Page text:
AP STATS CHAPTER 3 TEST
Terms in this set (26)
Explanatory v. response
test grade v. number of hours spent studying
the number of hours spent studying EXPLAINS the test score (the RESPONSE) you achieve
(x) explains or influences changes in another variable
(y) measures the outcome of a study. You should always be predicting the response variable 'y'
the use of a regression line to make a predict 'y' for a value 'x' that is far OUTSIDE the range of the original x values
-the LSRL is only valid (and reliable) for values of x that are inside of the range of the original x-values, or perhaps just outside of that range.
The amount by which y is predicted to change when x increases by one unit
When describing a scatterplot, think "____"...
D irection: positive or negative
O utliers: are there any?
F orm: linear or curved?
S trength: very strong- strong-moderately strong-moderately weak-weak-very weak
the strength of a relationship in a scatterplot is determined by how closely the point follows a clear form. Strength can be de
an individual value that falls outside the overall pattern of the relationship
If an outlier is influential: removing the point would markedly change the LSRL.
1.) points that are outliers in the y direction but not the x direction of a scatterplot have large residuals. Other outliers may not have large residuals. (usually not influential)
2.) Outliers in the x-direction that follow the overall pattern of the rest of the points are NOT influential.
3.) Outliers in the x direction that do NOT follow the overall pattern are often influential for the least-squares regression line.
value ( r ) that measure the strength of the linear relationship between two quantitative variables
Basic Properties of correlation:
- switching x and y does not change r
-changing units of either/both variables does not change r
- r has NO UNITS!!!!!!!!!
-Correlation requires that both variables be quantitative
-Correlation only measures the strength of a LINEAR relationship between two variables
-a value of 'r' close to -1 or 1 does NOT GUARANTEE a linear relationship. Always plot your data........
Correlation r measures both strength and direction of a linear relationship. > mention these when describing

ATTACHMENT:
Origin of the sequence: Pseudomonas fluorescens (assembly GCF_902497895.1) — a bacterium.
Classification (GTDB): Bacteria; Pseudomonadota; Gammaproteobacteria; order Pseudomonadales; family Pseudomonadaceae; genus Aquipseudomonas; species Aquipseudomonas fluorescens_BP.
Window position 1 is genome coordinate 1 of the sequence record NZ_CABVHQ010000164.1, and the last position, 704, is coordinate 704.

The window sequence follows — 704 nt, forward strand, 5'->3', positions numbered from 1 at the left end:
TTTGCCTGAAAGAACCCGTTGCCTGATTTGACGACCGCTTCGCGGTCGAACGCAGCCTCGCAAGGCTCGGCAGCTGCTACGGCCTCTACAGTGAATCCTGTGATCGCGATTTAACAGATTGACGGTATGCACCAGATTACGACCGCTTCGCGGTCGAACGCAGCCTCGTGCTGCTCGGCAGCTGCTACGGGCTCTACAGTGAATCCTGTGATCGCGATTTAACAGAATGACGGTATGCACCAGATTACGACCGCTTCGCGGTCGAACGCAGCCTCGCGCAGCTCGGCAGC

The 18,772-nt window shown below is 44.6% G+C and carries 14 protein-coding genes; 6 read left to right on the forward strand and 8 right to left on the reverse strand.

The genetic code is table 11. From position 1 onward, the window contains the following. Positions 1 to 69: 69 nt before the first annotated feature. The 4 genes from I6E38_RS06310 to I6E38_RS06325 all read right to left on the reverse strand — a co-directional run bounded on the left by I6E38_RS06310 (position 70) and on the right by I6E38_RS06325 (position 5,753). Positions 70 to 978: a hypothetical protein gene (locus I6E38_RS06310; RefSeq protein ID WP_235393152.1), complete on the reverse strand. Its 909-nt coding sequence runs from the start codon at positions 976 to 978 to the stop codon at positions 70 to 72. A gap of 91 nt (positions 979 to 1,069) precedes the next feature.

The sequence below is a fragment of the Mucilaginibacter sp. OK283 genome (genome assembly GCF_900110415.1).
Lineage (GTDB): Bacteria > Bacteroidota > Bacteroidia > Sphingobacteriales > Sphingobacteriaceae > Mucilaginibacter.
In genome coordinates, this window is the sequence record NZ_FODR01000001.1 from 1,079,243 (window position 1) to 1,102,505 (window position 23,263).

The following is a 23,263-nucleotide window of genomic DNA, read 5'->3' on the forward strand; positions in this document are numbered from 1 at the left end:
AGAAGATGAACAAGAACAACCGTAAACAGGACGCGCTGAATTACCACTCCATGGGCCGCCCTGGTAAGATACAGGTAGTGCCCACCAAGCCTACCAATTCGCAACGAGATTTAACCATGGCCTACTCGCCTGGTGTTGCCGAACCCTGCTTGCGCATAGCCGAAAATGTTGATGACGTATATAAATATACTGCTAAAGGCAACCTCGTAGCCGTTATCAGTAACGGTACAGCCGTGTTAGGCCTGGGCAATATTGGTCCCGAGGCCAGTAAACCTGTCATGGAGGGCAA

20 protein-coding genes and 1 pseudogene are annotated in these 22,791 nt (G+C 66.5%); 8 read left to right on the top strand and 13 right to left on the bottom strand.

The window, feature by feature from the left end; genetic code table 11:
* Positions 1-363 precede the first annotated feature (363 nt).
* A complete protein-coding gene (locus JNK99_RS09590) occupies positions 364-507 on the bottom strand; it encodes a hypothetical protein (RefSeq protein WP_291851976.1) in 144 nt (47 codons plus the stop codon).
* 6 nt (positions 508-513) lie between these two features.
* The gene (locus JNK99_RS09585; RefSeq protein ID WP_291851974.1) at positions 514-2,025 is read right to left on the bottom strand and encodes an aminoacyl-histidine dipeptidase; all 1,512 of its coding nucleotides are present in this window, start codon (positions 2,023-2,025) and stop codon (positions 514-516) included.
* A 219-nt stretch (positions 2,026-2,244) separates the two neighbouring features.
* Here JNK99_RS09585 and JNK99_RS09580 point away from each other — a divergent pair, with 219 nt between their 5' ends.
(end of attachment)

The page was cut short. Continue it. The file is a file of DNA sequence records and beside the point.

-if 'r' is close to -1 or 1, it is STRONG.
-if 'r' is close to 0, it is WEAK
-if 'r' is positive, then the association is positive (as x increases, y increases)
-if 'r' is negative, then then the association is negative (as 'x' increases, 'y' decreases)
A positive association
is defined when the above average values of the explanatory are accompanied by above average values of the response
A negative association
is defined when the above average values of one variable are accompanied by below average values of the other
y-hat} the value of the y variable for a given x variable
the direction of the scatterplot is usually linear or nonlinear
the difference between an observed value of the response and the value predicted
Actual y - Predicted y <- think, 'AP'
Be sure to include both the sign and the size of residual in your interpretation- and context, of course!
residual: -2.015 inches
In this year, the actual date of first bloom occurred about 2 days earlier than predicted based on the average March temperature.
ASSOCIATION DOES NOT IMPLY CAUSATION
a strong association is not enough to draw conclusions about CAUSE AND EFFECT between the variables. X does not always cause changes in Y.
Least squares regression line
(Also known as the line of best fit), the LSRL minimizes the sum of the squared residuals; i.e. the smallest possible sum of the squared residuals will occur if the linear model is the LSRL.
Finding the equation of a LSRL
Determining how well the LSRL models the relationship between two variables...
r^2 (the coefficient of determination) gives the proportion of the variation in y that can be explained by the linear relationship between x and y
s (the standard deviation of the residuals) gives the typical prediction error when the LSRL is used to predict y based on a given value of x.
be sure to interpret in CONTEXT
HOW ARE EACH OF THE FOLLOWING INFLUENCED BY OUTLIERS?
1. Slope of LSRL
2. y-intercept of LSRL
A regression line
a line that describes the relationship between two quantitative variables
a graphical display of the relationship between two quantitative variables
The coefficient of determination
r^2 describes the fraction of variability in y values that is explained by least squares regression on x
individual points that substantially change the correlation or slope of the regression line
Making & Interpreting a Residual Plot *****
Residual Plot: scatterplot of x and residual (list of residuals computed by hand or using calculator)
x vs. residual
-if there is no obvious pattern in the residual plot, then the linear model is appropriate
-if there is an obvious pattern (e.g. a curve) in the residual plot then the linear model is NOT appropriate
CALCULATOR CHECK: CAN YOU....
-enter lists (and clear them when you are ready to enter new lists)
-make a scatterplot (x v. y)
-find the correlation 'r' between x and y
-find the equation of the LSRL (and graph it with the scatterplot)
- make a residual plot (x vs. residual)
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